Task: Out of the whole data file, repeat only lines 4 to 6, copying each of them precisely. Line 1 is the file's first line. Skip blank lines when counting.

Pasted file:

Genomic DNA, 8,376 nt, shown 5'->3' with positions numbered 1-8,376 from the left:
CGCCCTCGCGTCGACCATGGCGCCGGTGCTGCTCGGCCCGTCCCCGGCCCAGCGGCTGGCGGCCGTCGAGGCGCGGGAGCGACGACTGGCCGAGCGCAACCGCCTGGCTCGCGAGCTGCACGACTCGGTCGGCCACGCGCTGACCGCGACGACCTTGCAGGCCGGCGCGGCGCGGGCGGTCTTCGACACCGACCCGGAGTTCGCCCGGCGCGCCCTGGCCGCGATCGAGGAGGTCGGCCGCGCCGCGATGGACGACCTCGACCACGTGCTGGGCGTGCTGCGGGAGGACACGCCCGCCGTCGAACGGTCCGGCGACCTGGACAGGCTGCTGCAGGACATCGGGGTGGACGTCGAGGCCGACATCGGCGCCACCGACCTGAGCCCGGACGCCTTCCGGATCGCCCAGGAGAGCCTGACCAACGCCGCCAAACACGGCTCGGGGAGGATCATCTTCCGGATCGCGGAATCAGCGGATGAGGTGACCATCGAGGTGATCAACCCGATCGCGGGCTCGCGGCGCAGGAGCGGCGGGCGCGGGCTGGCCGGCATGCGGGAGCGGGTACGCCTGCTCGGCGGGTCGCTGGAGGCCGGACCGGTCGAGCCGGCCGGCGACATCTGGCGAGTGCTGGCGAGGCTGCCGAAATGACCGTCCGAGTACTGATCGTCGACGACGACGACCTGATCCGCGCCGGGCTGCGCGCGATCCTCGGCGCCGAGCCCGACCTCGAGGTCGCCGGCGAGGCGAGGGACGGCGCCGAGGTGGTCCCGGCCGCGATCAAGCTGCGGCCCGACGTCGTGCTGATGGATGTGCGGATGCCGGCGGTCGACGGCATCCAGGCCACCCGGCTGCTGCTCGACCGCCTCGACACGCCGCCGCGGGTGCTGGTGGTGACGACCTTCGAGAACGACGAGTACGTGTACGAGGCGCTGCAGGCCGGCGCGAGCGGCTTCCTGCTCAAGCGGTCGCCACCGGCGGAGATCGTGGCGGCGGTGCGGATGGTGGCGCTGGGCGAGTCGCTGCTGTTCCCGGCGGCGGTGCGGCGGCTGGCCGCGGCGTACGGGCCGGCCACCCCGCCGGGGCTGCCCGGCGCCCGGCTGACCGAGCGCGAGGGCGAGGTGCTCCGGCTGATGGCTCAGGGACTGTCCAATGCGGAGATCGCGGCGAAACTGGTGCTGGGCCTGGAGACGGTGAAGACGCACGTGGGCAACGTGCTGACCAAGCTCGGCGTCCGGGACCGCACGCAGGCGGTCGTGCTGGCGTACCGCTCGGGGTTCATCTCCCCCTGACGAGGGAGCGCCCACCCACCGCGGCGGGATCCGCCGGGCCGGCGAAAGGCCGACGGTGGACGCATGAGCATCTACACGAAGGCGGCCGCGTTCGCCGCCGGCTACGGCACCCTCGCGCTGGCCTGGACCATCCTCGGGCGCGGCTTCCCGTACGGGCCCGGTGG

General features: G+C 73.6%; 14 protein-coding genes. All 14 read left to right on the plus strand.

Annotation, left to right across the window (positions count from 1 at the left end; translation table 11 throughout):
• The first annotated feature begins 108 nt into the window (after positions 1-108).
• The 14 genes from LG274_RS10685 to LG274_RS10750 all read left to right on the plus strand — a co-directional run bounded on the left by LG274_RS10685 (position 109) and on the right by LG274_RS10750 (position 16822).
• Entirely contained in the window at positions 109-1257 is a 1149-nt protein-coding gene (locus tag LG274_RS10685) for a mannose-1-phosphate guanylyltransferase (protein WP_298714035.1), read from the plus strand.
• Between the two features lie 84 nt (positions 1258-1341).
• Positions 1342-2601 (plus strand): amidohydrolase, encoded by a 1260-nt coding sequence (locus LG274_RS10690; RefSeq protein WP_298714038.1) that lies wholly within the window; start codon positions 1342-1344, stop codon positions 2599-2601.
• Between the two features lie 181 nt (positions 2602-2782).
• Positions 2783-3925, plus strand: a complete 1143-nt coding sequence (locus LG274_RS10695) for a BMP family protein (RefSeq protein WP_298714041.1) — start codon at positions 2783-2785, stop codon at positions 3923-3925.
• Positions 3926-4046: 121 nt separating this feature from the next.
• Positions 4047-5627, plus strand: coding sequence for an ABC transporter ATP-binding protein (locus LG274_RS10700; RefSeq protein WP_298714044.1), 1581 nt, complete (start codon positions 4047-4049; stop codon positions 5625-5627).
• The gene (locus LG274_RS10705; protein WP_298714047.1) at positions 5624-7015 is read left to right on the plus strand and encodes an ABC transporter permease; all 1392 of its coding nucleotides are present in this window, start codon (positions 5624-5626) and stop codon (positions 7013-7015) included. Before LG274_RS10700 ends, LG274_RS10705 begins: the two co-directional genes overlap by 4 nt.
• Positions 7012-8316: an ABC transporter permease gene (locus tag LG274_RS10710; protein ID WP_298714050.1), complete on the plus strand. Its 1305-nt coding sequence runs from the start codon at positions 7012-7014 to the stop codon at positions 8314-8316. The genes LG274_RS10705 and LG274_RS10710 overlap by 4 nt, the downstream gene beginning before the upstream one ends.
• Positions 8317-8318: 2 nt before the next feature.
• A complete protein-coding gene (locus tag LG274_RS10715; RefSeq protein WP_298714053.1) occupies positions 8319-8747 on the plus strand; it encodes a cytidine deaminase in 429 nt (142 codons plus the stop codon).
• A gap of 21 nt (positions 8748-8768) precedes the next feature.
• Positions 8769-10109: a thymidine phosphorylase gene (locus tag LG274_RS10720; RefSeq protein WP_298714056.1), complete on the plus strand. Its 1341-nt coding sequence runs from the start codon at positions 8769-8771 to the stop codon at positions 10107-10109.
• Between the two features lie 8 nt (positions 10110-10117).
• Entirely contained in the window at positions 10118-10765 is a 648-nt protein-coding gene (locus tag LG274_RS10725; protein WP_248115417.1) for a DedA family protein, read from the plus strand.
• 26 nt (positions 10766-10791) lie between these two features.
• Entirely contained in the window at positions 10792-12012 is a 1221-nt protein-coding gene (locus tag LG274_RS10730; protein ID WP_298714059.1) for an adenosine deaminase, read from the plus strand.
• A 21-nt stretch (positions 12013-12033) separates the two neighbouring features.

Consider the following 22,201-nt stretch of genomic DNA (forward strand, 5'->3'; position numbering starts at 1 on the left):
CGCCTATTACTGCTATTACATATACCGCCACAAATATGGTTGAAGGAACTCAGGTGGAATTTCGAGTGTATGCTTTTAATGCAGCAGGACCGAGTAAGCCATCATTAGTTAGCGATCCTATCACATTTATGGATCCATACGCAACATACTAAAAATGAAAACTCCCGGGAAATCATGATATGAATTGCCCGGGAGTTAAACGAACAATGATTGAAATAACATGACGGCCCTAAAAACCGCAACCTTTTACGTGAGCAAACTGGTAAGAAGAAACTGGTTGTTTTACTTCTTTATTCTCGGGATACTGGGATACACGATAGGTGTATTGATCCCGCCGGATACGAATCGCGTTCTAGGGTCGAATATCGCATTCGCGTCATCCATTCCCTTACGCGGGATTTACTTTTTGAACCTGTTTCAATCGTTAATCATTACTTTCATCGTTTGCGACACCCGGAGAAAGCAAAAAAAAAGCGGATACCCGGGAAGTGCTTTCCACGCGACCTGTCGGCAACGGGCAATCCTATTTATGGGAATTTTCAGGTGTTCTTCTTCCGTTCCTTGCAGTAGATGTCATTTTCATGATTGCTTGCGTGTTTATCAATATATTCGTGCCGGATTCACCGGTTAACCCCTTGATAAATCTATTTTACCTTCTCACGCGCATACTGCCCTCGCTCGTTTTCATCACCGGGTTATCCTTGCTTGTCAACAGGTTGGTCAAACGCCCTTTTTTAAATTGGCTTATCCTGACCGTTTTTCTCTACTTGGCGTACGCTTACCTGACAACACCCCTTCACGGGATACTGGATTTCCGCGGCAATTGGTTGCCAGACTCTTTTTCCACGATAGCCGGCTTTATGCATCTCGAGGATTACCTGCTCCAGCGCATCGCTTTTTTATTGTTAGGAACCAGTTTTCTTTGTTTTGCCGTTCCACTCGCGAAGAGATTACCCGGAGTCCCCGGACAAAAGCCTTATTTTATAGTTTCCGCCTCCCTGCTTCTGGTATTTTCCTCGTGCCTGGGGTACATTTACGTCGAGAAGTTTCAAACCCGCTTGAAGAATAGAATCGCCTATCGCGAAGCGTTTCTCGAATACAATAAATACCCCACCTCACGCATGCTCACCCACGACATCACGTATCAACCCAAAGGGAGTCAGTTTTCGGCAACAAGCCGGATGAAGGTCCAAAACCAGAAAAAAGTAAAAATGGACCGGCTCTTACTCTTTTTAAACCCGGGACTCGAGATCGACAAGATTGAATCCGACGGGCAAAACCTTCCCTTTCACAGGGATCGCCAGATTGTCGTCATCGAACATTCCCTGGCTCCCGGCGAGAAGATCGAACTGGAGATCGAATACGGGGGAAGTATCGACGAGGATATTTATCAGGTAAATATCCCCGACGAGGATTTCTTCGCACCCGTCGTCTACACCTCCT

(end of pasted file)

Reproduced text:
Annotation, left to right across the window (positions count from 1 at the left end; translation table 11 throughout):
• The first annotated feature begins 108 nt into the window (after positions 1-108).
• The 14 genes from LG274_RS10685 to LG274_RS10750 all read left to right on the plus strand — a co-directional run bounded on the left by LG274_RS10685 (position 109) and on the right by LG274_RS10750 (position 16822).